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Once graduating college would your say it is more important to start working right away if you someday want to get a masters degree or just go back to school right after your undergrad and why?

Trying to decide whether or not to pursue my masters degree #college #career-paths #degree #masters

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Kendall Paige’s Answer

Aloha, Blake.

Great question! I was in a very similar predicament to yours when I was in my collegiate years.

I'm a lifelong learner, so I knew I wanted to earn my bachelors, masters, and doctorate degrees from the time I was in high school. I haven't earned my doctorate YET, but I've been very fortunate to earn my Bachelor of Arts degree in 2004 and my MBA in 2011. I'm a firm believer that your education can never be taken away from you. It is an investment in yourself, not only professionally, but personally too. And that is regardless of WHEN you complete your education - some are fortunate enough to do so when they're young, for others, it can take decades. The pride & satisfaction comes from committing yourself to your education and earning your degrees, no matter what stage of life that it's in.

Based on my personal experience, I do believe I have an even greater appreciation for my MBA having had a gap of six years from the time I graduated with my Bachelor of Arts in 2004 before beginning my MBA in 2010. During those six years is when I really began my professional career, especially in a leadership capacity. By the time I started my MBA in 2010, I had some real world experience to draw upon which made me value & appreciate my masters program that much more. Not to mention the networking opportunity with my fellow students, our professors, and administrative staff. I'm sure the same will apply when the time is right in my life to go for my doctorate degree, because that is still on my bucket list! By that time, I'll have decades of professional experience to draw upon. :)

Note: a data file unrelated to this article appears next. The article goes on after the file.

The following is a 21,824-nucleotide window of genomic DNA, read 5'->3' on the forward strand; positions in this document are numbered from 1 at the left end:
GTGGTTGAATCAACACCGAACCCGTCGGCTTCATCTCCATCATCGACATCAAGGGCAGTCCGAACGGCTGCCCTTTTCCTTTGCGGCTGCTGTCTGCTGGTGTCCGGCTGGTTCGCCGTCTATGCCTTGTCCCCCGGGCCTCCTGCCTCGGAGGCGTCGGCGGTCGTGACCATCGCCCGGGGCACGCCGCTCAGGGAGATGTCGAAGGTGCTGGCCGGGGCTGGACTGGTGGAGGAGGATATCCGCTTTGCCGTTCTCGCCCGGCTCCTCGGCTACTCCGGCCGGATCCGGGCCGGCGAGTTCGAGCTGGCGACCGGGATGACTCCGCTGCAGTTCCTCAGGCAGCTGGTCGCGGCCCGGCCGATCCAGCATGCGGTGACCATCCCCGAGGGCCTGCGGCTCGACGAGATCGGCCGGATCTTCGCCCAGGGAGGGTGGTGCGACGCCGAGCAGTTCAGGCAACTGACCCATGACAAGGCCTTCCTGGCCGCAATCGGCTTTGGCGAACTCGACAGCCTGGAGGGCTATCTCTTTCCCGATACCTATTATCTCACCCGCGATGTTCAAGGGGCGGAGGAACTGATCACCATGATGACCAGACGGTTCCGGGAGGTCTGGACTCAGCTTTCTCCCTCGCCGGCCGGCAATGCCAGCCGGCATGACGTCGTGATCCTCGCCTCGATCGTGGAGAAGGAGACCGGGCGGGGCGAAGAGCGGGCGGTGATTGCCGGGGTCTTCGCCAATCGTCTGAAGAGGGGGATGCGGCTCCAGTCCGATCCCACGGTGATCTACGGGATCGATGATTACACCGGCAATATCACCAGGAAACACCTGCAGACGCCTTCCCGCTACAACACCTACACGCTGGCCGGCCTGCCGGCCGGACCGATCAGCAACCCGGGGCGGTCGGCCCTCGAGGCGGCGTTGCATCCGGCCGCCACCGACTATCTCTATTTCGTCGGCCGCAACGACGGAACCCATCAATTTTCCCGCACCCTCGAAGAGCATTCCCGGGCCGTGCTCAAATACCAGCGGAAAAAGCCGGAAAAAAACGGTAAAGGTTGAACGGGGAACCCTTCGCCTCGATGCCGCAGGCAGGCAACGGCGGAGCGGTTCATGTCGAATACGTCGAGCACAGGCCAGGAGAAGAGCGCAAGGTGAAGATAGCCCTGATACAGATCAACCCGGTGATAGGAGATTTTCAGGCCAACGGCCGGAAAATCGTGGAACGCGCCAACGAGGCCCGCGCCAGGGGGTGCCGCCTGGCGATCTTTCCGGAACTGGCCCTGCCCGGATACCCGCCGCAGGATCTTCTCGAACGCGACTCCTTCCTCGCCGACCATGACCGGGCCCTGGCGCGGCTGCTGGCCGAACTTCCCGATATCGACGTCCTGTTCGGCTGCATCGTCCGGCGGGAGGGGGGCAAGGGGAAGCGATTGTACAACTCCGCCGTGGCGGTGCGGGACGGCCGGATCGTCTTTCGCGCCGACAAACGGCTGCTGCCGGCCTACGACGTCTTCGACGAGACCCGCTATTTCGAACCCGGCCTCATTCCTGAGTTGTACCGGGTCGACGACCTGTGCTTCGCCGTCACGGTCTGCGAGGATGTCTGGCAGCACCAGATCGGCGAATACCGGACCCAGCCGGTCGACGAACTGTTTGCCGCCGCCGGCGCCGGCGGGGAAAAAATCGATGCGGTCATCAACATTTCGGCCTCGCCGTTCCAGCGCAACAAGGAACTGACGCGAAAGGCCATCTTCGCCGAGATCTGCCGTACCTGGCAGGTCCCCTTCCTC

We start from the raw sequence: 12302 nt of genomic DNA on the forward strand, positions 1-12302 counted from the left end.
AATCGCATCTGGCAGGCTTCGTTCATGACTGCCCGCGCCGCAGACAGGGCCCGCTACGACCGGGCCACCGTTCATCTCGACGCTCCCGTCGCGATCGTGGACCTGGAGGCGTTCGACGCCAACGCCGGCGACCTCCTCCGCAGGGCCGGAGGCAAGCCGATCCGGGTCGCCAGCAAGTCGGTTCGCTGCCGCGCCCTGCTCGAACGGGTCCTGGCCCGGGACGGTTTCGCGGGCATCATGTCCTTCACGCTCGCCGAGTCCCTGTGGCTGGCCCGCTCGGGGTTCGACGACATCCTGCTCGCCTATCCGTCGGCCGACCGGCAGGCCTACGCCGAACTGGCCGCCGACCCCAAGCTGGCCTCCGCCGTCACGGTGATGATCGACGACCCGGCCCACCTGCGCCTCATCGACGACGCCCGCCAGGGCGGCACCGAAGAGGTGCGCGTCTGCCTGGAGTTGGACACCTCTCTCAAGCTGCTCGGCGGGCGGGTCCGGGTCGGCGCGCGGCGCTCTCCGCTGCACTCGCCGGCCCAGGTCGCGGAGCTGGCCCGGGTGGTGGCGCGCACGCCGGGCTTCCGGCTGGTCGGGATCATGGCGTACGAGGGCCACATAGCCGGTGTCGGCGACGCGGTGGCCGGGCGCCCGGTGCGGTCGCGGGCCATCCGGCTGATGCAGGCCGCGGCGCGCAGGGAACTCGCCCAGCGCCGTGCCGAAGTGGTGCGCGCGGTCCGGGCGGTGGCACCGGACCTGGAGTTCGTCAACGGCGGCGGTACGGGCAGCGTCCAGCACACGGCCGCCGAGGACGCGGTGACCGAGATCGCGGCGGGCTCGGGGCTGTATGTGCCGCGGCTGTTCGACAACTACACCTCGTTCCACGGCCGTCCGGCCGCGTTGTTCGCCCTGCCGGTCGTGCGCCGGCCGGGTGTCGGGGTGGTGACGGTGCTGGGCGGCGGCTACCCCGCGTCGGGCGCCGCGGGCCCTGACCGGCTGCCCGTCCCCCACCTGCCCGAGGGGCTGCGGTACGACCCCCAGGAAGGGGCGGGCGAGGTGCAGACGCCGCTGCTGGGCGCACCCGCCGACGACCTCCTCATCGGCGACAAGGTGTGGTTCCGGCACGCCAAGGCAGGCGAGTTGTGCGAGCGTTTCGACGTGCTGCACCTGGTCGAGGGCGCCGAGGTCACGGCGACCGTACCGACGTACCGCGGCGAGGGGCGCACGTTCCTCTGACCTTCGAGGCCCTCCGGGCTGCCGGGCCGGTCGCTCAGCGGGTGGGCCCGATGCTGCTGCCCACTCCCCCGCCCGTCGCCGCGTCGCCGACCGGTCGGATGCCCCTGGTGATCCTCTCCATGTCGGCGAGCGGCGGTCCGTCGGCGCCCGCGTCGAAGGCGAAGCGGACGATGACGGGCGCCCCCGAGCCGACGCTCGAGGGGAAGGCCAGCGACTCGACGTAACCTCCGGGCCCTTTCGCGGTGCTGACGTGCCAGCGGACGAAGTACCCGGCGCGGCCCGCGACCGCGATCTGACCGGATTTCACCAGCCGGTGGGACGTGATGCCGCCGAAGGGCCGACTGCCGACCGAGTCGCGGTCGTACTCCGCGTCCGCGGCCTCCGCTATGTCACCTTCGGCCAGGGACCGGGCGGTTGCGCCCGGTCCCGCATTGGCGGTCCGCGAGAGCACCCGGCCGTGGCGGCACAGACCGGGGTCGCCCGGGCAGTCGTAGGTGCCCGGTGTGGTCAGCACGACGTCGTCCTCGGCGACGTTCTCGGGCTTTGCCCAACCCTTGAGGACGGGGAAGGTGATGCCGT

Best of luck to you whichever path you choose!

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Surekha’s Answer

HI Blake,

Great question! I'd say it really depends on the field. I know several MBA programs encourage (and may even require) some years of work experience to get the most out of the program. On the other hand, I have friends in Engineering that completed their master's right after undergrad and this approach suited them better when finding a permanent role. If you work first, some companies will sponsor part/ all of the tuition fees, so that is another factor to consider.

All the best in whatever you decide!

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Simeon’s Answer

It'll depend on what your plans are. Masters degrees are different in purpose depending on which one you're getting. If you're getting an MBA, generally it's being used as a way to go up the chain of management and companies will often assist you in getting it. If you're in a field like accounting or psychology, you'll probably want to do the master's right away. For the degrees where you should get the degree right away, they often have undergrad and master's combo degrees so you can do both all at once.

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Frank’s Answer

Such a great question! I'd recommend going for a Masters degree right away if you can do it financially and time-wise. It will typically take two years, but will have a lifetime of benefit, so doing it sooner than later is the easiest approach. If, however, you have student loans to pay off or require income to live on, then you'll have to consider starting your career and going back to school for grad work as you can fit it in. In practice, however, you'll probably end up doing a little of both (that's what happened with me). I worked full-time and went to early morning classes for grad studies two days a week. Later, that proved too tough on my school work, so with my employer's consideration, I switched to more school focus and less work hours. Basically, be flexible, and do what you have to do to make it work! And regarding loans, try to stay as free from them as possible - or at least accept them cautiously. They become a big burden on students to pay off after leaving school, so you want to be sure they don't entirely tie up your finances for the decade or so after you've finished school! Look for scholarships, schools that cost less, grants, gifts, a family student savings account, a part-time job, or whatever you can do to stay "low debt" or "debt free".